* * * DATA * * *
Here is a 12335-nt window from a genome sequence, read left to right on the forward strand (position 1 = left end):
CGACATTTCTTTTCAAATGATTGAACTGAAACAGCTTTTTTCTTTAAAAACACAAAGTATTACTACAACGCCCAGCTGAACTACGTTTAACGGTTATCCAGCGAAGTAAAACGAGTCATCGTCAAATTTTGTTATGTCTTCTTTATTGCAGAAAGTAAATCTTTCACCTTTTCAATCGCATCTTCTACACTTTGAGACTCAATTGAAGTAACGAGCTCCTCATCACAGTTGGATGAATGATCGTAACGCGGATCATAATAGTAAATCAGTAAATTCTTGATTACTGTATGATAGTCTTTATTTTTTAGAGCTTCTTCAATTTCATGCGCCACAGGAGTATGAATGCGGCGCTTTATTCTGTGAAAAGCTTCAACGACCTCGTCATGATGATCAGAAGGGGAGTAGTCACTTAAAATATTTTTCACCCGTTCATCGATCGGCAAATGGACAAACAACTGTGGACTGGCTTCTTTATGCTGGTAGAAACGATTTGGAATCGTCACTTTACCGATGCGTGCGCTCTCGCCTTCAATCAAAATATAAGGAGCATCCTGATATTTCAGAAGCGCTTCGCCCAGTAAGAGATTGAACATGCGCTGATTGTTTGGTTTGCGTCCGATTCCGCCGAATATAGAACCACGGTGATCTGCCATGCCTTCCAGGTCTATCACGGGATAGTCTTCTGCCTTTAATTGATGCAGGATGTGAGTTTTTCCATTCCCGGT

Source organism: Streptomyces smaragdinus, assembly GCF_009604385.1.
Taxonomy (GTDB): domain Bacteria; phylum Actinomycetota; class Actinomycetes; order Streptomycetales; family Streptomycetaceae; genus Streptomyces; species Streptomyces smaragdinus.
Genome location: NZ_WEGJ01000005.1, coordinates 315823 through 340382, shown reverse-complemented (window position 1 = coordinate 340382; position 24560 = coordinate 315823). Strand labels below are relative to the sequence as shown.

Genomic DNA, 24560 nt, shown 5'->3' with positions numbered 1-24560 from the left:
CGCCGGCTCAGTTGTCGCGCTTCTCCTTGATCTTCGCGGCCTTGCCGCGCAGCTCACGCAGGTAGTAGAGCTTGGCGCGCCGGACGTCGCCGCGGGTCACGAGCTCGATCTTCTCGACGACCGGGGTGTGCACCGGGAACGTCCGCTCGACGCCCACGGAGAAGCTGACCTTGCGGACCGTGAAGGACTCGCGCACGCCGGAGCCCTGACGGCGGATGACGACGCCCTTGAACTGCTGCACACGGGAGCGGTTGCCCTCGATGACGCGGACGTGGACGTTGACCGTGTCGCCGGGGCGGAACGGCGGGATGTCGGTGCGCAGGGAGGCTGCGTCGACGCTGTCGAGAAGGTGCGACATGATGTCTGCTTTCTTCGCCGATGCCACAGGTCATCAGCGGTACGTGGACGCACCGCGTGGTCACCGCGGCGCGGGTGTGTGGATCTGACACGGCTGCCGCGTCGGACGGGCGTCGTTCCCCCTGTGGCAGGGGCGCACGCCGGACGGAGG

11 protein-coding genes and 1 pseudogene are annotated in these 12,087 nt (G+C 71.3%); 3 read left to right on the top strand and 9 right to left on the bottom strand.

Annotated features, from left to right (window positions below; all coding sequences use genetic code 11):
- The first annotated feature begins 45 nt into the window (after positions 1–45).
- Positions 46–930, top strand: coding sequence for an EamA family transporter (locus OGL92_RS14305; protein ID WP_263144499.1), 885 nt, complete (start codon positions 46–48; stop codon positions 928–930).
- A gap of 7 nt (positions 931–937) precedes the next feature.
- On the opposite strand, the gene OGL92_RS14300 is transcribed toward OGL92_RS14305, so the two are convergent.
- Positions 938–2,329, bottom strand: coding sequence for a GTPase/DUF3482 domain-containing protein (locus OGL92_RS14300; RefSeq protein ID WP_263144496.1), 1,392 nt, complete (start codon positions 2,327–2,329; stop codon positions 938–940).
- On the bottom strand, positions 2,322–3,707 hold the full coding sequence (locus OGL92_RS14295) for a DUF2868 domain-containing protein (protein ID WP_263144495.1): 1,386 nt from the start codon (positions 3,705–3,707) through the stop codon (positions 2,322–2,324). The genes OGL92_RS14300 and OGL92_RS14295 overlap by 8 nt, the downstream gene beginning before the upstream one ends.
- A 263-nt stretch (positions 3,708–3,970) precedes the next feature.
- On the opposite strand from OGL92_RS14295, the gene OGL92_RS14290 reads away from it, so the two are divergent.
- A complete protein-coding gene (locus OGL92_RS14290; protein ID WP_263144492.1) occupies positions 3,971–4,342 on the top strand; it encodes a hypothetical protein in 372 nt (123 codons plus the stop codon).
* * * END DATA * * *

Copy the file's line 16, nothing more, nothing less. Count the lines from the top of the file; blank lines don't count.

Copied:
- A 263-nt stretch (positions 3,708–3,970) precedes the next feature.